Philip A. Payton, Jr. and the “Afro-American Realty Company”

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Philip A. Payton, Jr. was an African American real estate entrepreneur, known as “the Godfather of Harlem”, due to his work selling properties in the Harlem neighborhood of New York City to African Americans.

Philip A. Payton, Jr. was born in Westfield, Massachusetts on February 27, 1876, the second of four children, one girl and three boys. His father was a barber and his mother a hairdresser. His father insisted that the children know a trade, and so trained him in the family profession twice a week after school, such that Payton claimed to be a full fledged barber by the age of fifteen. Payton attended a year of college, at Livingstone College in Salisbury, North Carolina (the college’s founder, Dr. Joseph Charles Price, was a personal friend of Philip Payton Sr.), but left before graduation due to an injury playing football which laid him up for most of another year. His siblings each had a more complete education, his sister graduating the state normal school (later Westfield State College), and both brothers attending Yale.

Payton worked in the family barber shop until April 1899, when he decided to make more of himself, and left for New York City, against the wishes of both parents. There he worked as a department store picture and weighing machine attendant at $6 per week, a barber at $5-6 per week, and finally a porter in a real estate office at $8 per week, where he got the idea of going into the real estate business on his own.

A real estate boom occurred in the northern Manhattan community of Harlem after 1900. The predominantly white community of Harlem, settled in the 1600s, had initially been a Dutch farming community. It became a residential community as transportation links with the lower Manhattan business districts improved in the second half of the 1800s. Merchants and other businessmen who worked in lower Manhattan were able to move their families to the developing community in upper Manhattan. By the 1880s and 1890s sections of the community were lined with four-story brownstone row houses and the area was known as a prosperous residential neighborhood. In 1900 construction began on the subway line extending from New York’s City Hall in lower Manhattan north to 145th Street in Harlem. The line had been discussed since the 1880s. Real estate developers responded to the construction start by building apartment houses in close proximity to the line. Philip Payton recognized an opportunity for African Americans in these developments.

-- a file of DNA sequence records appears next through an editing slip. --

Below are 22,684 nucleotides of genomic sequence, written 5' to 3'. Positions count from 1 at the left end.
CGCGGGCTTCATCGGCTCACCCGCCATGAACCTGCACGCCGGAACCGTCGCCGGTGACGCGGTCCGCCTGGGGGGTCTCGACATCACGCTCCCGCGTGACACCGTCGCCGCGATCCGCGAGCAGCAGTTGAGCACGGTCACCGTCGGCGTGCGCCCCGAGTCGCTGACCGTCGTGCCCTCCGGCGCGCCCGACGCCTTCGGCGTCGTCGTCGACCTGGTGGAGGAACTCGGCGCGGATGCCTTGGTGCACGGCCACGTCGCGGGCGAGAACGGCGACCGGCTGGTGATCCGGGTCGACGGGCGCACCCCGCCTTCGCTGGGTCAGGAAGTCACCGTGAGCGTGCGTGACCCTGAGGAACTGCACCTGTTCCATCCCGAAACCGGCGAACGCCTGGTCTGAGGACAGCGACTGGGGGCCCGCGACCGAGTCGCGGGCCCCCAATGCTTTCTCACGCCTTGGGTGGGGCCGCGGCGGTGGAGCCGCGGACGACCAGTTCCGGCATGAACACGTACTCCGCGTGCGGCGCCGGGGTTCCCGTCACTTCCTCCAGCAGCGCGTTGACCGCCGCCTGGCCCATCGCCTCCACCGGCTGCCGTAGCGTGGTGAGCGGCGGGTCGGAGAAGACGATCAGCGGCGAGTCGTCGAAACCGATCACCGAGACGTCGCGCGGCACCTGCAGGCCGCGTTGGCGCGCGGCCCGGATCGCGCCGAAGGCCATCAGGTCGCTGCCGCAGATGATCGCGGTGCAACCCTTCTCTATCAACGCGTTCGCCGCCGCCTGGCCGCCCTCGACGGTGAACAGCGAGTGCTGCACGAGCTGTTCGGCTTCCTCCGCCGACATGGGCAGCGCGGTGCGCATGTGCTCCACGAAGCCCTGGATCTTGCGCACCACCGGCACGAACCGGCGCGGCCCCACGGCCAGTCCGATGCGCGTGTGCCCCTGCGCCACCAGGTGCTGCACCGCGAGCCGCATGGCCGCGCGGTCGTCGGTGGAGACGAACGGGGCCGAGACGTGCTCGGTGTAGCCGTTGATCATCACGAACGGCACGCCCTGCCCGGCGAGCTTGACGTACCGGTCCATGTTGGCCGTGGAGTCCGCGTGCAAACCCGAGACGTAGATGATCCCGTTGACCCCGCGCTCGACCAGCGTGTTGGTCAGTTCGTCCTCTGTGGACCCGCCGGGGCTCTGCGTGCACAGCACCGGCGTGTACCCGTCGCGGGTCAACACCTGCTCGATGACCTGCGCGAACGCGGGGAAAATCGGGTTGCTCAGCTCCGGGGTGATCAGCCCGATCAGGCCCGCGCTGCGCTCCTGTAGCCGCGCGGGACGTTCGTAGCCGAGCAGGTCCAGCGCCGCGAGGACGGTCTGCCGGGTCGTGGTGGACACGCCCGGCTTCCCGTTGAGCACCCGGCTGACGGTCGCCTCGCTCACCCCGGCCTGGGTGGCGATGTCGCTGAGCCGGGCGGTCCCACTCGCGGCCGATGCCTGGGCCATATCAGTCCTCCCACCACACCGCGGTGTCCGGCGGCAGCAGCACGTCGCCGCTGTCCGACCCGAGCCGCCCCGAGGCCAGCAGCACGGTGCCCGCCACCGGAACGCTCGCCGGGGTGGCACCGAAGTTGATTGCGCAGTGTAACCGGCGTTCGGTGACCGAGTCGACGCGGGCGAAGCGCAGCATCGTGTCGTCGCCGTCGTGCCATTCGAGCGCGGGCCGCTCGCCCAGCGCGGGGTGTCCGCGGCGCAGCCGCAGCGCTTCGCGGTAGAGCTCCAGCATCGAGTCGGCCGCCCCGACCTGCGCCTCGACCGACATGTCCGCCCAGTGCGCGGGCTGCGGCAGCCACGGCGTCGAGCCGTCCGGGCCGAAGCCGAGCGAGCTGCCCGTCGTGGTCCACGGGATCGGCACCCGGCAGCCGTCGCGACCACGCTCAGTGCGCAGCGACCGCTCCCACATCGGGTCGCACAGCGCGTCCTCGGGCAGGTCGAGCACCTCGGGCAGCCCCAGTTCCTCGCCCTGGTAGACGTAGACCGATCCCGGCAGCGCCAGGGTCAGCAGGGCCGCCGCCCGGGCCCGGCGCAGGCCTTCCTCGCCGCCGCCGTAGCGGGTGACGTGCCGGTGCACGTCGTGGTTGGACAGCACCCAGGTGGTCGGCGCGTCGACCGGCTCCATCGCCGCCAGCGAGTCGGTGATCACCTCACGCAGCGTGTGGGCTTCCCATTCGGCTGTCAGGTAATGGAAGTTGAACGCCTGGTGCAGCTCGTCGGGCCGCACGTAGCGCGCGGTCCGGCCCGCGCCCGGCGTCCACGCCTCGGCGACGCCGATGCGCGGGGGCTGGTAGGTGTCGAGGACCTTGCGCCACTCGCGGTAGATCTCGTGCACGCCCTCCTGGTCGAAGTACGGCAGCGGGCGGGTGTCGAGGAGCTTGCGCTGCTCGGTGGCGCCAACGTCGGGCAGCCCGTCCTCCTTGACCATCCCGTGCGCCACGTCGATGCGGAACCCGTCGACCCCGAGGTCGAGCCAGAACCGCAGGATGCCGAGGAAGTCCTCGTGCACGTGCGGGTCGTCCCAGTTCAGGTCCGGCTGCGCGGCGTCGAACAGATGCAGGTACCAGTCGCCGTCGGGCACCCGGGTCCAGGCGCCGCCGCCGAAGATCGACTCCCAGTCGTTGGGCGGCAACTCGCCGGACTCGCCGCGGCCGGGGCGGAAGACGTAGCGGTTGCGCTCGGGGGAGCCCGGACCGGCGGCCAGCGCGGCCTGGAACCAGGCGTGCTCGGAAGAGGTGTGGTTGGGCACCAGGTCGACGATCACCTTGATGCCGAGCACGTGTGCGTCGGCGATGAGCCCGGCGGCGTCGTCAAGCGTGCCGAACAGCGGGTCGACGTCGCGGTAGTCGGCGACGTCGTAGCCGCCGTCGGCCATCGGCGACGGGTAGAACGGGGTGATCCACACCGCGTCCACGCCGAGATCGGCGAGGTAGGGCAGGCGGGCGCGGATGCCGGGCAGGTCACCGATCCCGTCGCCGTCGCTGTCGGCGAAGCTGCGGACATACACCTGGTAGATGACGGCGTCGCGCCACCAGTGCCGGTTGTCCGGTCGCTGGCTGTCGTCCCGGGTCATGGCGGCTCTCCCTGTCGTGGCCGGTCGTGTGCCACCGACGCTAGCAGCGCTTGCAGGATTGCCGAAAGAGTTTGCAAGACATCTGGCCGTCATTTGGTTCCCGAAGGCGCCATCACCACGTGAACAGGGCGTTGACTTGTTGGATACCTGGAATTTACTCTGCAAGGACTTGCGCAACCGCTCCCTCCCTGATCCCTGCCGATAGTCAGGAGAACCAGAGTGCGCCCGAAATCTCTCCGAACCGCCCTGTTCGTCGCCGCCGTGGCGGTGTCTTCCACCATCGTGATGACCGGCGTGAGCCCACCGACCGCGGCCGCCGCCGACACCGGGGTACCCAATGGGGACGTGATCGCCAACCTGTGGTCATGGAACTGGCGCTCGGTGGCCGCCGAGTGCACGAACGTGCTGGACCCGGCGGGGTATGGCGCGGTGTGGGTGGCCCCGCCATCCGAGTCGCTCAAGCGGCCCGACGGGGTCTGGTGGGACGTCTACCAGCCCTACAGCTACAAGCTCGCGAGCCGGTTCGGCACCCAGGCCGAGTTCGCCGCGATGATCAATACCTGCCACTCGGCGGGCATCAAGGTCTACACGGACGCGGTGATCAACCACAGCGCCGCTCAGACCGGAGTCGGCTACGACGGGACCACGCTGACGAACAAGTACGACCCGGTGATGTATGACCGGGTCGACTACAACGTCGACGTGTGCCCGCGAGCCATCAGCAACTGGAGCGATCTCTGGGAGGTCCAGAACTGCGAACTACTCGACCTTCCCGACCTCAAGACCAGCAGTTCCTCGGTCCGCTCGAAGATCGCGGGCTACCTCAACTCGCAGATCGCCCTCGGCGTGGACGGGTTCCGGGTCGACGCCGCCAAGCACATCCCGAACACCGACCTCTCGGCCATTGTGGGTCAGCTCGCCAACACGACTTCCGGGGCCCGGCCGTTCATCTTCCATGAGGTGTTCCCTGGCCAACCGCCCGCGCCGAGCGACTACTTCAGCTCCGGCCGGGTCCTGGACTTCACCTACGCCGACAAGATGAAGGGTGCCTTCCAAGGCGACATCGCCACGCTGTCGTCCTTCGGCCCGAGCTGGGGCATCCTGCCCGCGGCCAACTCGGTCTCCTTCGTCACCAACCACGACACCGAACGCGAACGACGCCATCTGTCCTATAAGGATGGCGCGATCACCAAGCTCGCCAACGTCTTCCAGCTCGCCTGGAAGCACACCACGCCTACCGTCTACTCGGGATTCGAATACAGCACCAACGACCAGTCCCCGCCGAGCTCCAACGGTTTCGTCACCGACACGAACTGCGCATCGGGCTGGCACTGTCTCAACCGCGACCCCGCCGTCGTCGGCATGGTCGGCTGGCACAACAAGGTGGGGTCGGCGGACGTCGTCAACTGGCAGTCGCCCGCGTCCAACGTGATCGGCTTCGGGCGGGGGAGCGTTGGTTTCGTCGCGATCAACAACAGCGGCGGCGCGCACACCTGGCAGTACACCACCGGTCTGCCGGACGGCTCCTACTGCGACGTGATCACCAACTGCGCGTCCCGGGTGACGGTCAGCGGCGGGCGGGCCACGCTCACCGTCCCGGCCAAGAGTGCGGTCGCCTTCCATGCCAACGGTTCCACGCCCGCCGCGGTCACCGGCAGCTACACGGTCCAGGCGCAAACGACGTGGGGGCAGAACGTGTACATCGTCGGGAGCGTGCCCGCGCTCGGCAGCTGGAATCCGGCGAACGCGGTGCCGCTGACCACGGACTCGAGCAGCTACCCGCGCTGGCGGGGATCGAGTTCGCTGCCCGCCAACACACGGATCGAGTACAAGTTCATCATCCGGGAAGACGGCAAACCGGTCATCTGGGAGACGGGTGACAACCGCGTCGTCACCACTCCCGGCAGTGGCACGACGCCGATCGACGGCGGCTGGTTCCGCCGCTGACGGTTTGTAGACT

Payton and a partner opened the Brown and Payton real estate firm in October of 1900. It was unsuccessful, and Brown left in the spring of 1901. Payton continued the business alone, while his wife, sewed to support them. At the low point of the business, in May 1901, the Paytons were evicted from their own apartment for being unable to pay their $12 monthly rent, and lived in a house Payton was trying to sell. Soon after this, though, business picked up, and Payton got charge of more houses, and sold them, making profits of thousands of dollars per month.

I knew that if I made one good sale I could make enough to keep me going for a year. I came so near making a good sale so many times that I knew I was bound to hit it before long.
—Phillip A. Payton, Jr., quoted in The Negro in Business


2 Comments

  1. Califormula wrote:

    Man I thought this guy had a spectacle in his eye. Why do all these old pictures have cats kind of sticking out their bellies? LMBAO

    Another find Freeman as I knew Harlem was Black but I didn’t know a guy was responsible for making it that way.

  2. FreeMan wrote:

    Yeah all those old pictures have the same stance. I’m glad it’s better than a penitentiary pose. When I get big I got to get me a Black and White the same way looking like I’ve been Hustling since the 1800’s! LOL

    Yeah this was a interesting fact but I couldn’t find a full story so I had to piece together what I could. This cat just proves my point that most businesses start off with two people and one cat drops off. Success comes to those willing to stick it out.

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